Google parent Alphabet Inc. has agreed to spend $310 million on diversity and inclusion initiatives to settle California litigation alleging the company misled investors by covering up sexual harassment and abuse by executives, the shareholders' attorneys said Friday.
The company has also agreed to "sweeping policy reforms" that include ending the use of forced arbitration of harassment, discrimination and retaliation-related employment disputes, narrowing confidentiality agreements so workers can discuss the facts of their case, and ensuring workers companywide are punished equally for the same misconduct, plaintiffs firm Cohen Milstein Sellers & Toll PLLC said.
"The settlement fundamentally alters Alphabet's workplace policies," Cohen Milstein attorney Julie Goldsmith Reiser said. "These changes, along with the financial commitment to [diversity, equity and inclusion] initiatives, position Alphabet to lead as much in workplace equity as it does in technology and innovation."
The deal, which the parties signed last month and submitted Friday to Santa Clara Superior Court, would if approved end a series of linked lawsuits accusing Alphabet executives of breaching their fiduciary duty to investors by covering up misconduct.
The Northern California Pipe Trades Pension Plan's January 2019 complaint alleges Alphabet's board engaged in a "pattern of concealment" to protect company interests at investors' expense, including by hiding sexual misconduct and having lax customer data safeguards. The complaint points to $135 million in combined severance payouts to former executives Andy Rubin and Amit Singhal who left the company following credible sexual harassment allegations. The suit was consolidated in California state court with several similar suits in May 2019.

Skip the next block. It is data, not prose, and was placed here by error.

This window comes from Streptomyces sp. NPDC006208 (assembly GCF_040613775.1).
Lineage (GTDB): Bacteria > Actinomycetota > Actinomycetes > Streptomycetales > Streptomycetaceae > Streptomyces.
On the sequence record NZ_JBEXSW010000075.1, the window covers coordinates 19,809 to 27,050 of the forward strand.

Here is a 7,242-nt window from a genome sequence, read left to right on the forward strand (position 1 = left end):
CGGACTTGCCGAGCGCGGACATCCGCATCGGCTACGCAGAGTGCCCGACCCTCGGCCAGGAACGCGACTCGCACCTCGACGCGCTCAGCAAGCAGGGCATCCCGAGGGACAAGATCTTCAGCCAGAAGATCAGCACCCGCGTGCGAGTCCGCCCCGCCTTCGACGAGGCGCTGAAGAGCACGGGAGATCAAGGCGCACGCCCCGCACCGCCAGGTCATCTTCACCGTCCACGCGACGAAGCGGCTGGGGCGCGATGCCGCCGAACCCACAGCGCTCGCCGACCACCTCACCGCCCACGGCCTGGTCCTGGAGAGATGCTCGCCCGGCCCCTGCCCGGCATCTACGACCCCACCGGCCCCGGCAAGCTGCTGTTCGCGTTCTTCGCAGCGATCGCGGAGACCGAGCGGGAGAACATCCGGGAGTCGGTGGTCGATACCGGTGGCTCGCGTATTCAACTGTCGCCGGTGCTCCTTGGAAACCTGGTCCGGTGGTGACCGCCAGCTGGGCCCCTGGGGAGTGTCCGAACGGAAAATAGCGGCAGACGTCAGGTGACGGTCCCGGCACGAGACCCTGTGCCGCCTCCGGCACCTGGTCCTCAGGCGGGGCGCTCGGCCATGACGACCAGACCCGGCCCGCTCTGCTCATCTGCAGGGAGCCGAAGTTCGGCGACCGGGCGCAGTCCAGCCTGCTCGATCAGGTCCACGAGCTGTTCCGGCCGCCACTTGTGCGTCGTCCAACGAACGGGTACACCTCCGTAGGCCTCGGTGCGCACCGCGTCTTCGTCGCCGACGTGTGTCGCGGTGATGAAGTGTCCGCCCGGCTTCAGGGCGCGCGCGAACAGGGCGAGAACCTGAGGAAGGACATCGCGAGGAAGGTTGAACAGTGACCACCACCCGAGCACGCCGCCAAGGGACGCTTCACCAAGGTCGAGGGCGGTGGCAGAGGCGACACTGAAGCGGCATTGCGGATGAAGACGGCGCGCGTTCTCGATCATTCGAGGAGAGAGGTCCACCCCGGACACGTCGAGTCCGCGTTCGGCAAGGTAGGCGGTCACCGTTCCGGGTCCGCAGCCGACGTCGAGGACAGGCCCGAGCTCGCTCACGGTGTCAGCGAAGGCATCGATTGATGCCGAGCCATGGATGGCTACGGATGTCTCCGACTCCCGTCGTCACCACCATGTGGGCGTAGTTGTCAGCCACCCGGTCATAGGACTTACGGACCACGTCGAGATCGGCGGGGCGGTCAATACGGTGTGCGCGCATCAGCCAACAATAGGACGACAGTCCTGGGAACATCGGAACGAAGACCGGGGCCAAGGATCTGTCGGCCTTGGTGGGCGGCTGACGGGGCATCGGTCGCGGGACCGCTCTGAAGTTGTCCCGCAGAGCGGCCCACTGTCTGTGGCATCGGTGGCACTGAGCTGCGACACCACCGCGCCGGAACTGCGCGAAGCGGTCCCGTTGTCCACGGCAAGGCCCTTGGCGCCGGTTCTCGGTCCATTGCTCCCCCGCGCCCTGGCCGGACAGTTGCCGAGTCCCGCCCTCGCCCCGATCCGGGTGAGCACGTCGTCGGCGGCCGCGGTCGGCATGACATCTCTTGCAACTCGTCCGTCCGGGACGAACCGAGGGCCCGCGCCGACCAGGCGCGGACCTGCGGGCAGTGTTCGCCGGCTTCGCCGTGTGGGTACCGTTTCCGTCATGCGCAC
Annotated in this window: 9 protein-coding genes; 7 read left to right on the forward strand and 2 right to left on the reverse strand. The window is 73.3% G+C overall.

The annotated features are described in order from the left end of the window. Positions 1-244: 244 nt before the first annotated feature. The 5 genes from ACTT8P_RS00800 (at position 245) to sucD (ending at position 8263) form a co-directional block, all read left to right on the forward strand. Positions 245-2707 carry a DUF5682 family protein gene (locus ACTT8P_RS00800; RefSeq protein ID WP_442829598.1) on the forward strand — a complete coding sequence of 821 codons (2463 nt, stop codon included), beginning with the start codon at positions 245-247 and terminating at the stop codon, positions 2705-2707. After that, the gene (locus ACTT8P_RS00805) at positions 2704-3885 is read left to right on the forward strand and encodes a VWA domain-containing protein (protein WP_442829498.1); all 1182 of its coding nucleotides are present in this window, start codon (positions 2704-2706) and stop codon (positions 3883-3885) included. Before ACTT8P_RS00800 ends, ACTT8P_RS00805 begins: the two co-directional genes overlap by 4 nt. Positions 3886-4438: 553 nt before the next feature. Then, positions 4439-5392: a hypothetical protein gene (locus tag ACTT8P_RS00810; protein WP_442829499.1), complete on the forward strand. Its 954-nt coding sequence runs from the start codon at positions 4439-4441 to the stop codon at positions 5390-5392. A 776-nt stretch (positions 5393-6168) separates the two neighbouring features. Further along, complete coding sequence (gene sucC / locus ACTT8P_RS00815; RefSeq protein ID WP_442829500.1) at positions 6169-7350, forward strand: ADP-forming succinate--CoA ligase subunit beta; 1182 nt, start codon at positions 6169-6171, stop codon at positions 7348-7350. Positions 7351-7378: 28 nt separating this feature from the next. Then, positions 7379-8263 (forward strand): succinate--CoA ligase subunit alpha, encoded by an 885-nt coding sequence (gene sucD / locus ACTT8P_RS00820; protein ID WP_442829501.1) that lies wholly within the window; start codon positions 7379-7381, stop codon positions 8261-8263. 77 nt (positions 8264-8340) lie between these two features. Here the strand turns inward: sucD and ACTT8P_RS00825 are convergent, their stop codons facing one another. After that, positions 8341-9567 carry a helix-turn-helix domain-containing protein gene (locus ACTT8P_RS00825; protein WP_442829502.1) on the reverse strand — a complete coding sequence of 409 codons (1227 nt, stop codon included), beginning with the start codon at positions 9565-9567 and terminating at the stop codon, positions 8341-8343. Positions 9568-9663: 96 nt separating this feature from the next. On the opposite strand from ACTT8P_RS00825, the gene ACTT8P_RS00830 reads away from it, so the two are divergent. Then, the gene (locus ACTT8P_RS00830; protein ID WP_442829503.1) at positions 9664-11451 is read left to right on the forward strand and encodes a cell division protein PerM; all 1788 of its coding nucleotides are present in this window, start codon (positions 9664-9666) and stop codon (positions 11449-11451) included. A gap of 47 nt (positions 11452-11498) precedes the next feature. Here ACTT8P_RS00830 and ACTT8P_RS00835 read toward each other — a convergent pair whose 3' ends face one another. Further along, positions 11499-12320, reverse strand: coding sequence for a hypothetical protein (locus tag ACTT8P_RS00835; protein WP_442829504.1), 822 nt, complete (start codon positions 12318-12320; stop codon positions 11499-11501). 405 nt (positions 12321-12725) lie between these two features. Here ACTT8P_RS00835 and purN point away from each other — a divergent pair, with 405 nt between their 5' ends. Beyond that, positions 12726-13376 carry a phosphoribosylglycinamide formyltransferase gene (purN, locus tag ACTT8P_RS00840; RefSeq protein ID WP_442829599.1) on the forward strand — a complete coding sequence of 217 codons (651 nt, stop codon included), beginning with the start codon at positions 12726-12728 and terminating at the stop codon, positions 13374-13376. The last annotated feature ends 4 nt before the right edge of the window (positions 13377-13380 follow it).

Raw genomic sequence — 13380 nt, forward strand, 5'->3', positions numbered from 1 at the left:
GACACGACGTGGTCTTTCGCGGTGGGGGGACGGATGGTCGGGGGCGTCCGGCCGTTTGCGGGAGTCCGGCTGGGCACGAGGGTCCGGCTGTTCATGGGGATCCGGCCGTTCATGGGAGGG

Under the settlement, Alphabet will allocate $310 million over up to 10 years to fund various initiatives meant to diversify its workforce from top to bottom. The company has agreed to improve tech education among historically underrepresented groups by investing in computer science programs; to hire, promote and retain underrepresented talent; to foster a respectful and equitable workplace culture; and to help underrepresented groups succeed in tech by supporting events and increasing access to opportunities.
The deal also sets out an anti-sexual harassment program that includes a commitment from company officials to foster a respectful working environment, empathy for workers who come forward, transparency about the frequency of harassment complaints, fairness toward involved parties and accountability. Alphabet must incorporate these principles into formal policies and convene a panel known as the diversity, equity and inclusion advisory council to oversee its efforts for at least five years. Regarding the privacy-related allegations, Alphabet has agreed to more closely monitor data breaches.
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The shareholders are represented by Julie Goldsmith Reiser and Molly Bowen of Cohen Milstein Sellers & Toll PLLC and Francis Bottini, Albert Chang, Anne Beste and Yury Kolesnikov of Bottini & Bottini Inc.
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